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Maybank IB: Malaysian Oil Palm Growers Benefit From Indonesia's New Export Ruling

Updated: Feb 15, 2022

Malaysian oil palm growers are benefiting from Indonesia’s new export policy through higher crude palm oil (CPO) prices, said Maybank Investment Bank (IB).

Indonesia’s new export ruling that came into effect on Jan 27, 2022, has widened the domestic CPO price gap between Malaysia and Indonesia by RM246 per tonne to RM1,378 per tonne on Feb 3, from RM1,132 per tonne on Jan 27, it said in its research note on Monday (Feb 7).

On Jan 27, Indonesia’s Trade Minister, Muhammad Lutfi said that exporters must set aside 20% of their shipments for domestic market obligation (DMO) to ensure sufficient cooking oil supply in the domestic market at affordable prices.

“Since the announcement of Indonesia’s new policy, one-month crude palm oil futures (FCPO) on Bursa Malaysia Derivatives rose 1.8% week-on-week (WoW) to RM5,714 per tonne on Feb 3 but off its record high price of RM5,803 per tonne on Jan 28 on concerns over lesser availability of palm oil in the export market."

“While CPO price trended higher in Malaysia, domestic CPO price in Indonesia fell 2.8% WoW to IDR14,930 per kilogramme (kg) on Feb 3,” it said.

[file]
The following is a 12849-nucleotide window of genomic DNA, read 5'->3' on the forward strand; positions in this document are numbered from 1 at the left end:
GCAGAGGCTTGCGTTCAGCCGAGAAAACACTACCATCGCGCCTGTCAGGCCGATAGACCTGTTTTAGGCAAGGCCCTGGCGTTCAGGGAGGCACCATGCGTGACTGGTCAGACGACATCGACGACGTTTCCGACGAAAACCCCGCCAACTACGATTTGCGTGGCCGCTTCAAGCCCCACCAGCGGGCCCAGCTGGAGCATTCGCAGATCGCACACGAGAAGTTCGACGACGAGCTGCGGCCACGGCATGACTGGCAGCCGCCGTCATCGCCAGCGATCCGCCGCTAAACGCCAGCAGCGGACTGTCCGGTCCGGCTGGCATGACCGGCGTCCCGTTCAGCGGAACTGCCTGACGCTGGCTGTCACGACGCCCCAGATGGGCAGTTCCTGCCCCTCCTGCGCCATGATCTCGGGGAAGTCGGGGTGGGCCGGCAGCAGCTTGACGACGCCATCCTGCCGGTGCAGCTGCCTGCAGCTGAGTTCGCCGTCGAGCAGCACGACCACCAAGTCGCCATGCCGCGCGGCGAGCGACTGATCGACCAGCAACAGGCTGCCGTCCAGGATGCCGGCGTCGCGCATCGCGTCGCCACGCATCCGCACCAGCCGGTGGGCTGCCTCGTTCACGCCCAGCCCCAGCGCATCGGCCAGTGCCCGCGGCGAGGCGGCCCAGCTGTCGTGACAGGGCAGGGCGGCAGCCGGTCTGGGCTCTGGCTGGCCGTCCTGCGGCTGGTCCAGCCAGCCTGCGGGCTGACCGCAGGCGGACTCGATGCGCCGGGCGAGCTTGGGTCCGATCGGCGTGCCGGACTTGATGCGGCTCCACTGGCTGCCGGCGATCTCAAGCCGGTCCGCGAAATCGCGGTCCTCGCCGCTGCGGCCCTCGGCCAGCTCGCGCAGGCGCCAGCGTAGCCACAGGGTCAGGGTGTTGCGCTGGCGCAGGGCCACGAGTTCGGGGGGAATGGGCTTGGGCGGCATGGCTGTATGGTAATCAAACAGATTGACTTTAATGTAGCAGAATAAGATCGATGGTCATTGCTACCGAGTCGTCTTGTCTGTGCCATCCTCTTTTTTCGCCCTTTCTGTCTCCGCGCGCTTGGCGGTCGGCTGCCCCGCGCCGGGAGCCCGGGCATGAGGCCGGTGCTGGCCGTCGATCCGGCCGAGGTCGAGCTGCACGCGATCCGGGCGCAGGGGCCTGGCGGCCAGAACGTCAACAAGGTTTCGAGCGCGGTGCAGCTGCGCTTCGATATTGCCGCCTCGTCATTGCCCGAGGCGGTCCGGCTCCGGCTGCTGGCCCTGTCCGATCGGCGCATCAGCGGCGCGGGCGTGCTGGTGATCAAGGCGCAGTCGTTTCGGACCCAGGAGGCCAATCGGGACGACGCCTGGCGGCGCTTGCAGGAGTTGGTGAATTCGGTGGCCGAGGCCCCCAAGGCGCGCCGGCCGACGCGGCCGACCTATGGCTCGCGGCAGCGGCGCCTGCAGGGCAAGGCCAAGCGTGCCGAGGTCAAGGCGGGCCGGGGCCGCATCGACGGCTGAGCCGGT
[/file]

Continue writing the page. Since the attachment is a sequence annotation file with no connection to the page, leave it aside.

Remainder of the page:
The bank said this implies that the Indonesia growers are sharing the burden of subsidising the domestic cooking oil prices.

“The overall impact was considerably smaller than Maybank IB’s estimates as we had expected Indonesia CPO prices to theoretically adjust down to IDR14,000 per kg last week. We suspect the Indonesia refiners are sacrificing some of their refining margins too,” it said.

It noted that the relatively more Malaysia-centric growers such as IOI Corp, Sarawak Oil Palm (SOP), Boustead Plantations (BLANT), Ta Ann (TAH), TH Plantation (THP), Hap Seng Plantations (HAPL), and FGV are clear beneficiaries from the policy.

As such, the research house remained positive on the sector, and maintained its ‘buy’ call on Kuala Lumpur Kepong (KLK), SOP and BPLANT with a target price of RM30.70, RM5.60 and RM0.93 per unit, respectively.

Nonetheless, it noted several risk factors that may affect its sector view, earnings estimates, price targets, and ratings of stocks under coverage.

The upside risks are namely weaker-than-expected production recovery of palm oil and other vegetable oils in 2022; Brent crude oil price inching closer to US$100 per barrel and weather anomalies at major palm oil and oilseeds producing regions.

“Meanwhile, downside risks are Brent crude oil price falling sharply to below US$60 per barrel; negative policies imposed by importing countries; unfriendly government policies at producing or exporting countries; stronger production in 2022; as well as weaker global demand and weaker competing oil prices,” it added.

Source: Bernama

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